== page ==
Business Ownership by Gender in OregonMay 19, 2016
Every five years the U.S. Census Bureau conducts a survey of business owners as a part of the Economic Census. The results take some time to publish – the 2012 data were recently released – but provide insightful information about business ownership by gender, race, and ethnicity not available through any other source.
Higher Sales and Wages in Male-Owned Firms
In 2012, the Census estimates Oregon had 339,000 firms. Of these, 331,000 were classifiable by gender, ethnicity, or race. Men owned half of these firms, while women owned 37 percent, and equally male/female owned businesses made up 13 percent of the total.
Although men's firm ownership share was proportionate – they also made 50 percent of the state's population in 2012 – male-owned firms made up 75 percent of all firm sales and receipts in Oregon. Equally male/female owned firms accounted for 13 percent of sales and receipts, the same as the share of total firms. Sales and receipts from female-owned businesses made up a smaller share (12%) of total sales and receipts than their firm ownership share. Oregon's male-owned firms with payroll employees also paid higher average wages ($39,000) than their female-owned counterparts ($28,600).
This disparity in firm sales and receipts and average wages can be partially attributed to the industry distribution of firms by male and female ownership. Oregon industries with the largest sales, receipts, or value of shipments in 2012 included wholesale trade, retail trade, manufacturing, and construction. The number of male-owned firms in these industries totaled 48,900. By comparison, women owned less than half as many firms (20,900) in these sectors.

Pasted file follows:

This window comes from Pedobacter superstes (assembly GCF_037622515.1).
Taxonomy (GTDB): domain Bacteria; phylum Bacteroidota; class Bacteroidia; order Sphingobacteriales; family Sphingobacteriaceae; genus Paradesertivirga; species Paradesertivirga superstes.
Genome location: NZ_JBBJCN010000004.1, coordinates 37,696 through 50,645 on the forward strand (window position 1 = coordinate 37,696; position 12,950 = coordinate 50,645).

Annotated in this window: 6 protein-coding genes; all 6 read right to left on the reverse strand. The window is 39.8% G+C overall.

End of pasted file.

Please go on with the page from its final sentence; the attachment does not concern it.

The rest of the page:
Oregon's top-paying industries also had far more firms owned by men. Male-owned businesses made up 61 percent of the total in management of companies and enterprises, which paid an average of $69,200 in 2012. Men owned roughly two-thirds of all finance and insurance firms ($60,000), as well as all mining and quarrying businesses ($56,400).
Still, in industries where both men and women had high concentrations of firm ownership, the male-owned businesses with payroll employees reported higher average wages. Female-owned retail trade businesses (13,700) outnumbered retail businesses owned by men (12,500). The average wage at the female-owned businesses was $25,300, while the average wage at male-owned retail firms was $28,900.
The Census data aren't available at a more detailed level, but one assumption here could be that men are more likely to own higher-paying types of retail firms, while women are more likely owners of the lower-paying retail firms. In 2012, Oregon's new car dealers, recreational vehicle dealers, and tire dealers paid the highest average wages in retail. Children's and infants' clothing stores paid the lowest average wage of all retail industries, followed by hobby, toy, and game stores and florists.
Female-owned firms did lead in terms of firm ownership in a couple of industries. Women owned the majority of health care and social assistance businesses (64%) and other services firms (54%) in Oregon. Other services includes a diverse mix of establishments, including personal care services, social advocacy organizations, and business associations, among others.
Female-owned firms with employees also paid higher average wages in two traditionally male-dominated sectors. The largest difference occurred in transportation and warehousing: female-owned businesses paid $53,200, while male-owned firms paid $40,600 in 2012. Average wages in agriculture, forestry, fishing, and hunting totaled $40,000 in female-owned firms, while male-owned businesses averaged $39,700 per employee. In the natural resources businesses, equally male/female owned firms fared best of all, with a $44,600 average wage.
More information about business ownership by industry and gender, race, or ethnicity can be found at factfinder.census.gov.